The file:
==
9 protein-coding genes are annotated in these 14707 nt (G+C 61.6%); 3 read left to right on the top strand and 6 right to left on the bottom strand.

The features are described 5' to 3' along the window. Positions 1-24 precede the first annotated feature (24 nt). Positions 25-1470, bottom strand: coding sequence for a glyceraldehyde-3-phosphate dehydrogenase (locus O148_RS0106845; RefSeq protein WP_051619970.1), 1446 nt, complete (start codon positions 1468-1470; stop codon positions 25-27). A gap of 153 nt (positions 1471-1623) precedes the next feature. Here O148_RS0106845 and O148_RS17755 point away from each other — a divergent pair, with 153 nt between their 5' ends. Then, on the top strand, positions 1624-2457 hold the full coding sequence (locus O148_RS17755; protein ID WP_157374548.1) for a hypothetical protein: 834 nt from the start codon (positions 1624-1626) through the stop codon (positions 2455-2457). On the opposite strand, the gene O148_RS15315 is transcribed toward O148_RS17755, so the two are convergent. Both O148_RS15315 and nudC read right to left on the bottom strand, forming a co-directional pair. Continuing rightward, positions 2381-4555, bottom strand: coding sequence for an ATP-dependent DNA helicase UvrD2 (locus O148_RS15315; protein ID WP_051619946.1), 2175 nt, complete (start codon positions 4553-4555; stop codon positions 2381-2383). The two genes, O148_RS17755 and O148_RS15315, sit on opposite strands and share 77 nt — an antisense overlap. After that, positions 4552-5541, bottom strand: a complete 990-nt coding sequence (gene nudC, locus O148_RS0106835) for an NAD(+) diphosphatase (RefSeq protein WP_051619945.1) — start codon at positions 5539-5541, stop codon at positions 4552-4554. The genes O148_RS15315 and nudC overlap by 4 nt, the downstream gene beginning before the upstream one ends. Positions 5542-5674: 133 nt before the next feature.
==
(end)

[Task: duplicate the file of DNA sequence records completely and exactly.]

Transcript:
9 protein-coding genes are annotated in these 14707 nt (G+C 61.6%); 3 read left to right on the top strand and 6 right to left on the bottom strand.

The features are described 5' to 3' along the window. Positions 1-24 precede the first annotated feature (24 nt). Positions 25-1470, bottom strand: coding sequence for a glyceraldehyde-3-phosphate dehydrogenase (locus O148_RS0106845; RefSeq protein WP_051619970.1), 1446 nt, complete (start codon positions 1468-1470; stop codon positions 25-27). A gap of 153 nt (positions 1471-1623) precedes the next feature. Here O148_RS0106845 and O148_RS17755 point away from each other — a divergent pair, with 153 nt between their 5' ends. Then, on the top strand, positions 1624-2457 hold the full coding sequence (locus O148_RS17755; protein ID WP_157374548.1) for a hypothetical protein: 834 nt from the start codon (positions 1624-1626) through the stop codon (positions 2455-2457). On the opposite strand, the gene O148_RS15315 is transcribed toward O148_RS17755, so the two are convergent. Both O148_RS15315 and nudC read right to left on the bottom strand, forming a co-directional pair. Continuing rightward, positions 2381-4555, bottom strand: coding sequence for an ATP-dependent DNA helicase UvrD2 (locus O148_RS15315; protein ID WP_051619946.1), 2175 nt, complete (start codon positions 4553-4555; stop codon positions 2381-2383). The two genes, O148_RS17755 and O148_RS15315, sit on opposite strands and share 77 nt — an antisense overlap. After that, positions 4552-5541, bottom strand: a complete 990-nt coding sequence (gene nudC, locus O148_RS0106835) for an NAD(+) diphosphatase (RefSeq protein WP_051619945.1) — start codon at positions 5539-5541, stop codon at positions 4552-4554. The genes O148_RS15315 and nudC overlap by 4 nt, the downstream gene beginning before the upstream one ends. Positions 5542-5674: 133 nt before the next feature.